Huawei executive arrest calls for new global strategy

Source:Global Times Published: 2018/12/16 19:58:39

Illustration: Xia Qing/GT





The recent arrest in Canada of Huawei CFO Meng Wanzhou has brought uncertainty to the negotiations during the current China-US trade truce.

The incident has triggered a wave of nationalist sentiment in China, which may turn into domestic political pressure if things do not turn out well for Meng and Huawei.

This may be what some US politicians would like to see and it may also be what some extreme nationalists in China want. But what is likely is that it would cause considerable damage to the economic interests of both China and the US.

Therefore, it is necessary to have a rational understanding of the arrest incident.

Some observers said that the US moves against Huawei are similar to the ZTE incident. When the ZTE incident occurred earlier this year, China and the US were testing each other's stance, and the ZTE case became a bargaining chip for the US. This time, the US' attempt to extradite Meng from Canada could also be seen as its preparation for the negotiations with China in the next stage. That's just a viewpoint from the perspective of the trade war. In fact, the purpose behind the US pressure on Huawei goes deeper than that.

Many professionals have tried to analyze Meng's case based on the US legal system, its control in the global financial sector and its extradition mechanism. The reason why US domestic law can have such "long-arm jurisdiction" around the world is because of the country's superpower status. If a country wants and is able to exert its "unilateral hegemony" around the world, basically no one can stop it. So it is meaningless to discuss legal interpretations or to emphasize judicial independence. A country's judicial system, no matter how independent it is, ultimately must serve the fundamental interests of the country.

In our opinion, the US pressure on Huawei is part of its containment strategy aimed at holding back China's international development. As an iconic Chinese company that has global competitiveness in terms of advanced technology, Huawei is also the only Chinese company that can compete with Western peers in the 5G field. UK mobile operator EE has already conducted 5G network trials in partnership with Huawei. But BT Group, which owns EE, recently announced that it would remove Huawei equipment from EE networks, citing "national security" concerns.

It is apparent that the Huawei case represents US pressure on Chinese tech companies, and the US' desire to contain China's global strategy and development in recent years. The essence of the trade war is competition for market space. The trade row instigated by the US is not a huge blow on is own, but China's tech and finance sectors may face considerable pressure.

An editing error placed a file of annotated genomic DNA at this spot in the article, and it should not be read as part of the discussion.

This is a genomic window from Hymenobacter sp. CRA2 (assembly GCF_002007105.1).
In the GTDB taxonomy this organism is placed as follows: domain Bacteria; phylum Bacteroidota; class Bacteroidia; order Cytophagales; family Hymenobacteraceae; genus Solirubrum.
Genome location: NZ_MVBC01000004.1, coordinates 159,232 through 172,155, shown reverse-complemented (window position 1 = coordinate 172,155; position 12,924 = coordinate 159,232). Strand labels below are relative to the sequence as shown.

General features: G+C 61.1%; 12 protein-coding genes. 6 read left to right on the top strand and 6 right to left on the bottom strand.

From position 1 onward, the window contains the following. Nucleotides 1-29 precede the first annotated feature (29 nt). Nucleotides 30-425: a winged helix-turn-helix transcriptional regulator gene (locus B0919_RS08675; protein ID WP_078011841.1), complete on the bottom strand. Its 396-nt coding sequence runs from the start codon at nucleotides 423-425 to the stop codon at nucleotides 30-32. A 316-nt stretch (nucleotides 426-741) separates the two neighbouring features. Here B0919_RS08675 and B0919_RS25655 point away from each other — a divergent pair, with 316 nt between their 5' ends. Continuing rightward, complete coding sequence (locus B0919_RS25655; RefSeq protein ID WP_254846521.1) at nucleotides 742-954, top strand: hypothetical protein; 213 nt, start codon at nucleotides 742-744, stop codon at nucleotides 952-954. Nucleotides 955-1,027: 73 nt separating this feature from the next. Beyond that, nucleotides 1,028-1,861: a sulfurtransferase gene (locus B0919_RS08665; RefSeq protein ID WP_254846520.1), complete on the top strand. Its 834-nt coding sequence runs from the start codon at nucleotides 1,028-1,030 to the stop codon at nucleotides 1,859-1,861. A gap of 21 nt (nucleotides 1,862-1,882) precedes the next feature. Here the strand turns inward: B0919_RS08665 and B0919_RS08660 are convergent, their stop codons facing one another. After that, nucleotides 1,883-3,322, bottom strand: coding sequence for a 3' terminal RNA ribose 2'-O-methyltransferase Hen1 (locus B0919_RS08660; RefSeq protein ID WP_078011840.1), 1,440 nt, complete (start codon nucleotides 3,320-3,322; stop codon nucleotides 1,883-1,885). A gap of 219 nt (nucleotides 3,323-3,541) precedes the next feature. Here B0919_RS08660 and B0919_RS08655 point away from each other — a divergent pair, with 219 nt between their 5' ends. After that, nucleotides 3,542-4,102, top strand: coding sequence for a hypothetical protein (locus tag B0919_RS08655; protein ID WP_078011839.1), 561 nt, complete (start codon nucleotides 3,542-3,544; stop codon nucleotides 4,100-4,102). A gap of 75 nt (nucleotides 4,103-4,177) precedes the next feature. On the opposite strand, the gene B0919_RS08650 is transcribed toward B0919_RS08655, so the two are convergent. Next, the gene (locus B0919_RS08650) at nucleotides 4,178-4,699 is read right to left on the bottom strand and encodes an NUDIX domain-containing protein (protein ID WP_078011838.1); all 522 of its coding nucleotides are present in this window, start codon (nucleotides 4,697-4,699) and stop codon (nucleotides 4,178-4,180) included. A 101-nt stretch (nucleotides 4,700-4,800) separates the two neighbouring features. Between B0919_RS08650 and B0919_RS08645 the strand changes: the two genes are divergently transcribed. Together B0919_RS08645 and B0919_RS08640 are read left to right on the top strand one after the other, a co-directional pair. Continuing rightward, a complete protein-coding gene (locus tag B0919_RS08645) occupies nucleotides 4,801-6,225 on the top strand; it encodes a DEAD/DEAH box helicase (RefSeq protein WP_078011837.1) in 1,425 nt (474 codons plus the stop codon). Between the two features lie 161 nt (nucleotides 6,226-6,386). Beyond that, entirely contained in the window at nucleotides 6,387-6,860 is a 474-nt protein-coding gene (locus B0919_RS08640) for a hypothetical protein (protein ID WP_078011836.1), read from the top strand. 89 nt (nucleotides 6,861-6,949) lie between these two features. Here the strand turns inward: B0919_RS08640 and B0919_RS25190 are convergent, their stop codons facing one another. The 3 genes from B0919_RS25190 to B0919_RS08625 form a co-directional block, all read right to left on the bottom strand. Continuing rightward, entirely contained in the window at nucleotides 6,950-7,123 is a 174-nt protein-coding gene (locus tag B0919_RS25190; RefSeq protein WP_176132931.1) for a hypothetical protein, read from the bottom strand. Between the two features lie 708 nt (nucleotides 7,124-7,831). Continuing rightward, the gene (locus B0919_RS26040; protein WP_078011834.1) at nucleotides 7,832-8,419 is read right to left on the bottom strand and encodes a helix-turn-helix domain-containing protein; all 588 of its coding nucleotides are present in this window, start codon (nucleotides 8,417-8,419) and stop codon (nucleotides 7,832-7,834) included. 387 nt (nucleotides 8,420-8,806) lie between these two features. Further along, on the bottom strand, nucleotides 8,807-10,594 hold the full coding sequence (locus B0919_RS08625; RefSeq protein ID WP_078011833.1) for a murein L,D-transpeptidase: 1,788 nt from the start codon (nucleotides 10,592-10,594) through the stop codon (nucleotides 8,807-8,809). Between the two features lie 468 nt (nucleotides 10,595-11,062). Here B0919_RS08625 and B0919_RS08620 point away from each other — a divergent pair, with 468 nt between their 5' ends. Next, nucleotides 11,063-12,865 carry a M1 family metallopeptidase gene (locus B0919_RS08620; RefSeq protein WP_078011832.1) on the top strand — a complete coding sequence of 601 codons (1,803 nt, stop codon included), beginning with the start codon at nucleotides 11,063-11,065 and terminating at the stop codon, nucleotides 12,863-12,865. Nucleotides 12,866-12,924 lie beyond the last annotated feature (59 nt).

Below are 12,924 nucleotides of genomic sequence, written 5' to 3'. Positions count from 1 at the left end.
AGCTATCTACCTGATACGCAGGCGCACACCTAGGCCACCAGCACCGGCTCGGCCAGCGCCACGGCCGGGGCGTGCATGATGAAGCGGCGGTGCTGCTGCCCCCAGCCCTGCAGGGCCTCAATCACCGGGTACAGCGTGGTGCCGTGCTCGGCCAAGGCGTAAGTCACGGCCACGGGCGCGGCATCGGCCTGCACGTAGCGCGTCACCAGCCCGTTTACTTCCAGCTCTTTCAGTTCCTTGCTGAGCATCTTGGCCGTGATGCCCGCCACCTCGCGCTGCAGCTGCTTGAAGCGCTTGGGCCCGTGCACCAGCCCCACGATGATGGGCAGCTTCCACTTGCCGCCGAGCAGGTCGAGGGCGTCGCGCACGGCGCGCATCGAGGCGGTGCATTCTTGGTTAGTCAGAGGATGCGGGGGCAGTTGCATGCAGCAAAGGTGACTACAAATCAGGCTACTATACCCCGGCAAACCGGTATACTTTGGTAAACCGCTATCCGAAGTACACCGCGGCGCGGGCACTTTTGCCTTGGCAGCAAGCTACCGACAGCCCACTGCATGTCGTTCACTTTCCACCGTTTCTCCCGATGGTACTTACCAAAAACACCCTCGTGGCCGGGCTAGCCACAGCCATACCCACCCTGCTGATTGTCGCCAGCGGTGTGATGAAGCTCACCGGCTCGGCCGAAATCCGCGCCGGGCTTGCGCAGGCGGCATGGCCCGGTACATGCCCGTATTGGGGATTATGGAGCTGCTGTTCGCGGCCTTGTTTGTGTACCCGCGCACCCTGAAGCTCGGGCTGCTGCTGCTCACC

At present, the US has successfully persuaded some other countries to exclude Huawei's equipment from their 5G networks. In Europe, the UK and Germany will reportedly hold 5G spectrum auctions next year. Undoubtedly, Huawei, the world's largest telecommunications equipment provider, will be the most competitive bidder. However, when a US delegation visited Europe in November, they contended that for security reasons, Europe, as an ally of the US, must exclude Huawei from 5G network construction. Huawei is facing unprecedented pressure from the US government, which will have a serious impact on its business operation. If the telecom markets in major developed countries reject Huawei's 5G technology, its application will face some restrictions.

It should be pointed out that Meng's incident is not an isolated case and will possibly not be the last one. In fact, over the past two years, the US judicial system has stepped up its crackdown on Chinese multinational companies. On December 5, former Hong Kong home affairs chief Patrick Ho Chi-ping was found guilty by a federal jury in New York of bribing African officials for oil exploration rights for a Chinese energy group. On November 19, the chief judge for the Southern District of New York issued an order dismissing the application of six Chinese banks to cancel a property investigation order, media reports said.

These seemingly small cases show that Chinese multinational companies may become targets in the battle between the world's two largest economies.

Meanwhile, this may also serve as a warning to other Chinese companies about doing business globally.

Under these circumstances, strategic judgment is extremely important for deciding how China should set the tone of its relationship with the US, as well as how to strive for more development space in this challenging environment. China needs to make appropriate choices based on its national strength, and to better serve its national interests and the country's overall strategic objectives.

The article was compiled based on a report by Beijing-based private strategic think tank Anbound. bizopinion@globaltimes.com.cn

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